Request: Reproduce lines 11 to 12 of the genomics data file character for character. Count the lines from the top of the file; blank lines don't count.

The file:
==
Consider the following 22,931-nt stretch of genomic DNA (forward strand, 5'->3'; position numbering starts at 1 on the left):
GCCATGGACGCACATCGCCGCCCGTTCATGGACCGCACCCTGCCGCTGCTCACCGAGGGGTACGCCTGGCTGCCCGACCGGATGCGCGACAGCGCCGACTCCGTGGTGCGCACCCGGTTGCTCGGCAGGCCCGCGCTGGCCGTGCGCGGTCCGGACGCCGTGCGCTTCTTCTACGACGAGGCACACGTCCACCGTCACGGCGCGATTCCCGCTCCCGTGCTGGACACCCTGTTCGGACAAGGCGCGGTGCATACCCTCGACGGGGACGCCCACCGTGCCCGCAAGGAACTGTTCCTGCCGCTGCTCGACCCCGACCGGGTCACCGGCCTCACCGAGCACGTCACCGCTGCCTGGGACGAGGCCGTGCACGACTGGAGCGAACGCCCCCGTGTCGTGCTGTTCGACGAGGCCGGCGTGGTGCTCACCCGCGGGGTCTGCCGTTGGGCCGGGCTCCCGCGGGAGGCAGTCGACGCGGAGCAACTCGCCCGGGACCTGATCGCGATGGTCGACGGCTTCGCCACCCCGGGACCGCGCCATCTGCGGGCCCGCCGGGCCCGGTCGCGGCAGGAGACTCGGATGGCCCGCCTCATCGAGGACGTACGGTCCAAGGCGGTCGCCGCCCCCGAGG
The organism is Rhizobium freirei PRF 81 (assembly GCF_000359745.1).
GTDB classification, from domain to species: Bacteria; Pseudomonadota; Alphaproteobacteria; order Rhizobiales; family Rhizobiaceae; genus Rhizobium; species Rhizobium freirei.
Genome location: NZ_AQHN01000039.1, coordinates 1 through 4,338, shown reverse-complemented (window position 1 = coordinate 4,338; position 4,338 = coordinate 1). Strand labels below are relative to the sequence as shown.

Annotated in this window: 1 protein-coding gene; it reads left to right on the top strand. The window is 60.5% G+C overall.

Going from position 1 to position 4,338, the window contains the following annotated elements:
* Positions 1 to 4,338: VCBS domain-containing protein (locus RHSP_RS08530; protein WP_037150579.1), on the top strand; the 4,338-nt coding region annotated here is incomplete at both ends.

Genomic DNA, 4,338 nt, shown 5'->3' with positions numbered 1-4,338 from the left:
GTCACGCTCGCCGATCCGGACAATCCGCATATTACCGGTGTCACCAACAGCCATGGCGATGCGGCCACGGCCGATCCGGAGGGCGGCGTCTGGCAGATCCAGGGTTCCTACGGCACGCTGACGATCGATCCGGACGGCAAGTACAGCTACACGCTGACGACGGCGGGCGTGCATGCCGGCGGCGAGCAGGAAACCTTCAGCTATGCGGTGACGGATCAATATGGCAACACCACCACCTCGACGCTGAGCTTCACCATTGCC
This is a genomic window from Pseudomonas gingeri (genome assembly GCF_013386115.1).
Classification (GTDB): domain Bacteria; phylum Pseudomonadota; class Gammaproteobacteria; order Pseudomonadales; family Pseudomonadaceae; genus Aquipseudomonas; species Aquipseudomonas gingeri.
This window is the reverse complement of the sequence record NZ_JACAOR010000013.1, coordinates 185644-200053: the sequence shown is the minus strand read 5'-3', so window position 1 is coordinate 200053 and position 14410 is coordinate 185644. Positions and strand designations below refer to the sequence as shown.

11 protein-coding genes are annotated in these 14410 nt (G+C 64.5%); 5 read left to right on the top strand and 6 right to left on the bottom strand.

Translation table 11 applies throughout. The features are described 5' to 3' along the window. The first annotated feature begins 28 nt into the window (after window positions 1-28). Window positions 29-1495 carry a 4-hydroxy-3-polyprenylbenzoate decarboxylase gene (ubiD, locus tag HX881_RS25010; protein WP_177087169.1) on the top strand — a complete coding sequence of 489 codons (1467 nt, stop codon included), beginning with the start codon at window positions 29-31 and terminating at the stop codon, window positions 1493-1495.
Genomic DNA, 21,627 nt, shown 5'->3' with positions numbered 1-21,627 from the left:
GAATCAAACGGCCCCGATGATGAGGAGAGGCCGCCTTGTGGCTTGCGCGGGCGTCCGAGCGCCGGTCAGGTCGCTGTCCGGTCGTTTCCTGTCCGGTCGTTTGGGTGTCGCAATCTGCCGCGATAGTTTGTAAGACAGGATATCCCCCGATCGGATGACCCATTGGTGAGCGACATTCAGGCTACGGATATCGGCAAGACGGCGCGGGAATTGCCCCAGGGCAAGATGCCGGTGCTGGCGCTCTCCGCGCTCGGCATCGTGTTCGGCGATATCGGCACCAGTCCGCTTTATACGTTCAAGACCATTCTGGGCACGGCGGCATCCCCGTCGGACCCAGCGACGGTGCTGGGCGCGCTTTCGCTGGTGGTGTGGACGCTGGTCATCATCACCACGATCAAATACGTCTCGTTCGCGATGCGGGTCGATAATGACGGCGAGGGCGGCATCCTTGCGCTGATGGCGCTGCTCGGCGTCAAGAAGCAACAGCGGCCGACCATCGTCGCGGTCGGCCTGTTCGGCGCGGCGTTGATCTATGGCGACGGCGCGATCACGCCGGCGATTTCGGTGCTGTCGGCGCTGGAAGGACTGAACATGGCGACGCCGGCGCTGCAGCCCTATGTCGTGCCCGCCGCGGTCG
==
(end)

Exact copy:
This is a genomic window from Pseudomonas gingeri (genome assembly GCF_013386115.1).
Classification (GTDB): domain Bacteria; phylum Pseudomonadota; class Gammaproteobacteria; order Pseudomonadales; family Pseudomonadaceae; genus Aquipseudomonas; species Aquipseudomonas gingeri.